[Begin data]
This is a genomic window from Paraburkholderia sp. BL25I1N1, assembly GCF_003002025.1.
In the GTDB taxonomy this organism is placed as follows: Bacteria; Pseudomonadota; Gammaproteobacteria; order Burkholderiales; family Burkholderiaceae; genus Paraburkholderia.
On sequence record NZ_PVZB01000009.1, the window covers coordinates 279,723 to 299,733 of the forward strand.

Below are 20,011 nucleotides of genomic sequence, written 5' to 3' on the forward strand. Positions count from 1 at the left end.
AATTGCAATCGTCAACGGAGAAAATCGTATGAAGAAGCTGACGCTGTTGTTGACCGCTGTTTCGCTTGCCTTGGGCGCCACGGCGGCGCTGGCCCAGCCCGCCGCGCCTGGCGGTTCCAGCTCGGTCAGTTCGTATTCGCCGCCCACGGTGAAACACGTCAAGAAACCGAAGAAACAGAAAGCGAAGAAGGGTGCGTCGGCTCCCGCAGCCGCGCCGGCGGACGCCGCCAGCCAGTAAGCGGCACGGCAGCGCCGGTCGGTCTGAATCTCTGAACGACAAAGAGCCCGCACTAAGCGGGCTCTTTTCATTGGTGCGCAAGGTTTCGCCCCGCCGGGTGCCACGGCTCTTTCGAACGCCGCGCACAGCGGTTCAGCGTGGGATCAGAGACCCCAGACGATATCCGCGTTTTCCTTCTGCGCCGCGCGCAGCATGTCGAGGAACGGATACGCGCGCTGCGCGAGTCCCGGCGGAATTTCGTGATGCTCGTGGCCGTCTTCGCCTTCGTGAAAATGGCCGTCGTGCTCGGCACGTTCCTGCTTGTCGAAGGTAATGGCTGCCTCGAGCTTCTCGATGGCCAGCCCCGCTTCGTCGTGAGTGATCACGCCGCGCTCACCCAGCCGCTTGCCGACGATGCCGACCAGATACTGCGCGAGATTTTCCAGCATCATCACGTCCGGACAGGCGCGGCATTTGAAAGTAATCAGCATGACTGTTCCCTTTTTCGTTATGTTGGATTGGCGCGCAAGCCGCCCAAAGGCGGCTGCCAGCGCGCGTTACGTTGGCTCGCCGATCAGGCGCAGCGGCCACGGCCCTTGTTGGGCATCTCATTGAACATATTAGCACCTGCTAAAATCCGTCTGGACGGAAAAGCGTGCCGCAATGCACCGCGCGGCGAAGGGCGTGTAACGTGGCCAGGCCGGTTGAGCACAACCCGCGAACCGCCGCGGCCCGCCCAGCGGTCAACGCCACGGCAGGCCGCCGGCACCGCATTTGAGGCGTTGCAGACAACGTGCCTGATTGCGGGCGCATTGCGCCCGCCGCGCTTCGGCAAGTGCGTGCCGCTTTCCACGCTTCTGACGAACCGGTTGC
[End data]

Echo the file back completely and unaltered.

This is a genomic window from Paraburkholderia sp. BL25I1N1, assembly GCF_003002025.1.
In the GTDB taxonomy this organism is placed as follows: Bacteria; Pseudomonadota; Gammaproteobacteria; order Burkholderiales; family Burkholderiaceae; genus Paraburkholderia.
On sequence record NZ_PVZB01000009.1, the window covers coordinates 279,723 to 299,733 of the forward strand.

Below are 20,011 nucleotides of genomic sequence, written 5' to 3' on the forward strand. Positions count from 1 at the left end.
AATTGCAATCGTCAACGGAGAAAATCGTATGAAGAAGCTGACGCTGTTGTTGACCGCTGTTTCGCTTGCCTTGGGCGCCACGGCGGCGCTGGCCCAGCCCGCCGCGCCTGGCGGTTCCAGCTCGGTCAGTTCGTATTCGCCGCCCACGGTGAAACACGTCAAGAAACCGAAGAAACAGAAAGCGAAGAAGGGTGCGTCGGCTCCCGCAGCCGCGCCGGCGGACGCCGCCAGCCAGTAAGCGGCACGGCAGCGCCGGTCGGTCTGAATCTCTGAACGACAAAGAGCCCGCACTAAGCGGGCTCTTTTCATTGGTGCGCAAGGTTTCGCCCCGCCGGGTGCCACGGCTCTTTCGAACGCCGCGCACAGCGGTTCAGCGTGGGATCAGAGACCCCAGACGATATCCGCGTTTTCCTTCTGCGCCGCGCGCAGCATGTCGAGGAACGGATACGCGCGCTGCGCGAGTCCCGGCGGAATTTCGTGATGCTCGTGGCCGTCTTCGCCTTCGTGAAAATGGCCGTCGTGCTCGGCACGTTCCTGCTTGTCGAAGGTAATGGCTGCCTCGAGCTTCTCGATGGCCAGCCCCGCTTCGTCGTGAGTGATCACGCCGCGCTCACCCAGCCGCTTGCCGACGATGCCGACCAGATACTGCGCGAGATTTTCCAGCATCATCACGTCCGGACAGGCGCGGCATTTGAAAGTAATCAGCATGACTGTTCCCTTTTTCGTTATGTTGGATTGGCGCGCAAGCCGCCCAAAGGCGGCTGCCAGCGCGCGTTACGTTGGCTCGCCGATCAGGCGCAGCGGCCACGGCCCTTGTTGGGCATCTCATTGAACATATTAGCACCTGCTAAAATCCGTCTGGACGGAAAAGCGTGCCGCAATGCACCGCGCGGCGAAGGGCGTGTAACGTGGCCAGGCCGGTTGAGCACAACCCGCGAACCGCCGCGGCCCGCCCAGCGGTCAACGCCACGGCAGGCCGCCGGCACCGCATTTGAGGCGTTGCAGACAACGTGCCTGATTGCGGGCGCATTGCGCCCGCCGCGCTTCGGCAAGTGCGTGCCGCTTTCCACGCTTCTGACGAACCGGTTGC